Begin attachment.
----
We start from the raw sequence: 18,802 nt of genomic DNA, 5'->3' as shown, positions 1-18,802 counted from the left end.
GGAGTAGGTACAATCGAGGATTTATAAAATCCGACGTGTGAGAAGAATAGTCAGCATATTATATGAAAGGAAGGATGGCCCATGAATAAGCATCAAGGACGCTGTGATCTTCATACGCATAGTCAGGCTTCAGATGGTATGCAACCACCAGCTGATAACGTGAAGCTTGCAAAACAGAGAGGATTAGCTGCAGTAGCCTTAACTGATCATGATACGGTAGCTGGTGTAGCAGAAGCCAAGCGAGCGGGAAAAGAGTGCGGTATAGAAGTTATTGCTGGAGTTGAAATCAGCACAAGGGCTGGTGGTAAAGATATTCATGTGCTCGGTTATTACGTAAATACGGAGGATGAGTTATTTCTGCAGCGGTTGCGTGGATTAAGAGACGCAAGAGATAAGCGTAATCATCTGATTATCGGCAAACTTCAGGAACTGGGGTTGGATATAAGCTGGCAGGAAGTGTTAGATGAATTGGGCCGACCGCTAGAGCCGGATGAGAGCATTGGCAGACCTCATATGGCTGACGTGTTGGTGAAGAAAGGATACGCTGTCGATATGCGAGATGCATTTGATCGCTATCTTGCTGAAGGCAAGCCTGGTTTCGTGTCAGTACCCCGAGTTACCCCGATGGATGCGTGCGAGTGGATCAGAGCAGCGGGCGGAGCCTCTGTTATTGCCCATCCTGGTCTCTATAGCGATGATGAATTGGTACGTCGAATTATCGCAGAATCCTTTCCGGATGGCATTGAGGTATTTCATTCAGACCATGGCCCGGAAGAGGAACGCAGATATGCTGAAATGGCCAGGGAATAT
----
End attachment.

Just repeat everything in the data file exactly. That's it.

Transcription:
We start from the raw sequence: 18,802 nt of genomic DNA, 5'->3' as shown, positions 1-18,802 counted from the left end.
GGAGTAGGTACAATCGAGGATTTATAAAATCCGACGTGTGAGAAGAATAGTCAGCATATTATATGAAAGGAAGGATGGCCCATGAATAAGCATCAAGGACGCTGTGATCTTCATACGCATAGTCAGGCTTCAGATGGTATGCAACCACCAGCTGATAACGTGAAGCTTGCAAAACAGAGAGGATTAGCTGCAGTAGCCTTAACTGATCATGATACGGTAGCTGGTGTAGCAGAAGCCAAGCGAGCGGGAAAAGAGTGCGGTATAGAAGTTATTGCTGGAGTTGAAATCAGCACAAGGGCTGGTGGTAAAGATATTCATGTGCTCGGTTATTACGTAAATACGGAGGATGAGTTATTTCTGCAGCGGTTGCGTGGATTAAGAGACGCAAGAGATAAGCGTAATCATCTGATTATCGGCAAACTTCAGGAACTGGGGTTGGATATAAGCTGGCAGGAAGTGTTAGATGAATTGGGCCGACCGCTAGAGCCGGATGAGAGCATTGGCAGACCTCATATGGCTGACGTGTTGGTGAAGAAAGGATACGCTGTCGATATGCGAGATGCATTTGATCGCTATCTTGCTGAAGGCAAGCCTGGTTTCGTGTCAGTACCCCGAGTTACCCCGATGGATGCGTGCGAGTGGATCAGAGCAGCGGGCGGAGCCTCTGTTATTGCCCATCCTGGTCTCTATAGCGATGATGAATTGGTACGTCGAATTATCGCAGAATCCTTTCCGGATGGCATTGAGGTATTTCATTCAGACCATGGCCCGGAAGAGGAACGCAGATATGCTGAAATGGCCAGGGAATAT